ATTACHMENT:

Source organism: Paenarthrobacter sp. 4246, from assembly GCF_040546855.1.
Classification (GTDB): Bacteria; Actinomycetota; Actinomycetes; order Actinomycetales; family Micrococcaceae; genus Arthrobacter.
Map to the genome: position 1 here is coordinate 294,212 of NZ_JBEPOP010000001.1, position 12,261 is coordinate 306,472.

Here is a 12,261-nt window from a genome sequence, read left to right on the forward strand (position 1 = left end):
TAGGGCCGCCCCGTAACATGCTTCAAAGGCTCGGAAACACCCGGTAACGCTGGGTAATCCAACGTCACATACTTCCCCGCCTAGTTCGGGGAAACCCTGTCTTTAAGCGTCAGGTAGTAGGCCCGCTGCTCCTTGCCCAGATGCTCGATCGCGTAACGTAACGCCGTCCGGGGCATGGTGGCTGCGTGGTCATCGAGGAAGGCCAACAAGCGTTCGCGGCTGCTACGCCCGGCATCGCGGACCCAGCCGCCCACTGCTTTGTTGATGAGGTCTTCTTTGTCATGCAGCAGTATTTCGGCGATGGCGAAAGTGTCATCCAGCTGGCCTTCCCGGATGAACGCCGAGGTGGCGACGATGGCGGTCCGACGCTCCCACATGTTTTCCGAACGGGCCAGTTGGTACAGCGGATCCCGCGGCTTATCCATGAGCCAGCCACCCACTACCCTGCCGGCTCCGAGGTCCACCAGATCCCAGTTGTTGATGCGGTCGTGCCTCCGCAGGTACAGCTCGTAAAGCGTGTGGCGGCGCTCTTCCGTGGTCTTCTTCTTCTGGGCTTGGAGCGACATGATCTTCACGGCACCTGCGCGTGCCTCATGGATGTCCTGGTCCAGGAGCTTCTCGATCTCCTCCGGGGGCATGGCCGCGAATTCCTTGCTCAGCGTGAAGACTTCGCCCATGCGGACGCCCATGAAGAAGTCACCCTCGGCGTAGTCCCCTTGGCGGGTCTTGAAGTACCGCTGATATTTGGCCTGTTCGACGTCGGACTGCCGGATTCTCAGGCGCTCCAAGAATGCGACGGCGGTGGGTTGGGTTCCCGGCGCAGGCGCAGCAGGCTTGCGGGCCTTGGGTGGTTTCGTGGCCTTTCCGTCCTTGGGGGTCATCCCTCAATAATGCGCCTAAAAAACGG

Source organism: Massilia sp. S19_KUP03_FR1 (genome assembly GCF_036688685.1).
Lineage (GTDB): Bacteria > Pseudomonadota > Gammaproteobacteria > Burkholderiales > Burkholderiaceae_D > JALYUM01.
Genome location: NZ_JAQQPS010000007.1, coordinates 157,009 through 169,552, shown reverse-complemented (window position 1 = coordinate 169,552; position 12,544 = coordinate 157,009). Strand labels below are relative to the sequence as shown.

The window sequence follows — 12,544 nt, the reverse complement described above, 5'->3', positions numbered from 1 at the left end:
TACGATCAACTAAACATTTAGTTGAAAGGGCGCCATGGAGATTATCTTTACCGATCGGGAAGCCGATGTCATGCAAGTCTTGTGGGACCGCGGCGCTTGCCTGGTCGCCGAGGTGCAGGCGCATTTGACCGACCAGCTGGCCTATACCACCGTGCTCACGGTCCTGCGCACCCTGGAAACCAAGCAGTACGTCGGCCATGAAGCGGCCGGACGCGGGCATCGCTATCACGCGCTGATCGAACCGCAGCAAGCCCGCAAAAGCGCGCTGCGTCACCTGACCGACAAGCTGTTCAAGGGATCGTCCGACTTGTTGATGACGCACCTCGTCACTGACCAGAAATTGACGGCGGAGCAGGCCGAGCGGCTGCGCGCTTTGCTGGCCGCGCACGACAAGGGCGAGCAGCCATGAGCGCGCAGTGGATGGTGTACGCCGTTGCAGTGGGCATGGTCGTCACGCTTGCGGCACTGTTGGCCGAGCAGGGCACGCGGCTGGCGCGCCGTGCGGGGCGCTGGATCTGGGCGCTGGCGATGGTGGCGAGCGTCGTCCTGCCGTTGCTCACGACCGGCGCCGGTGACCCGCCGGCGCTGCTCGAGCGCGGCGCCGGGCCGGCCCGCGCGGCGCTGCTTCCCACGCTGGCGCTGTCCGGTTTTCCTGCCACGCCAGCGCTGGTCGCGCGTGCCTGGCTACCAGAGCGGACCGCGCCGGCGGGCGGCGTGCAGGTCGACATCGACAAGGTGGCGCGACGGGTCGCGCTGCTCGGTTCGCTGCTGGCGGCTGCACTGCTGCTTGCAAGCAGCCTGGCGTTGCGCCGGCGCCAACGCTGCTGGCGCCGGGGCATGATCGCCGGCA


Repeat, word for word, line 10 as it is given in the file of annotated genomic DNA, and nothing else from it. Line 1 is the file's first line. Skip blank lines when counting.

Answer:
TACGATCAACTAAACATTTAGTTGAAAGGGCGCCATGGAGATTATCTTTACCGATCGGGAAGCCGATGTCATGCAAGTCTTGTGGGACCGCGGCGCTTGCCTGGTCGCCGAGGTGCAGGCGCATTTGACCGACCAGCTGGCCTATACCACCGTGCTCACGGTCCTGCGCACCCTGGAAACCAAGCAGTACGTCGGCCATGAAGCGGCCGGACGCGGGCATCGCTATCACGCGCTGATCGAACCGCAGCAAGCCCGCAAAAGCGCGCTGCGTCACCTGACCGACAAGCTGTTCAAGGGATCGTCCGACTTGTTGATGACGCACCTCGTCACTGACCAGAAATTGACGGCGGAGCAGGCCGAGCGGCTGCGCGCTTTGCTGGCCGCGCACGACAAGGGCGAGCAGCCATGAGCGCGCAGTGGATGGTGTACGCCGTTGCAGTGGGCATGGTCGTCACGCTTGCGGCACTGTTGGCCGAGCAGGGCACGCGGCTGGCGCGCCGTGCGGGGCGCTGGATCTGGGCGCTGGCGATGGTGGCGAGCGTCGTCCTGCCGTTGCTCACGACCGGCGCCGGTGACCCGCCGGCGCTGCTCGAGCGCGGCGCCGGGCCGGCCCGCGCGGCGCTGCTTCCCACGCTGGCGCTGTCCGGTTTTCCTGCCACGCCAGCGCTGGTCGCGCGTGCCTGGCTACCAGAGCGGACCGCGCCGGCGGGCGGCGTGCAGGTCGACATCGACAAGGTGGCGCGACGGGTCGCGCTGCTCGGTTCGCTGCTGGCGGCTGCACTGCTGCTTGCAAGCAGCCTGGCGTTGCGCCGGCGCCAACGCTGCTGGCGCCGGGGCATGATCGCCGGCA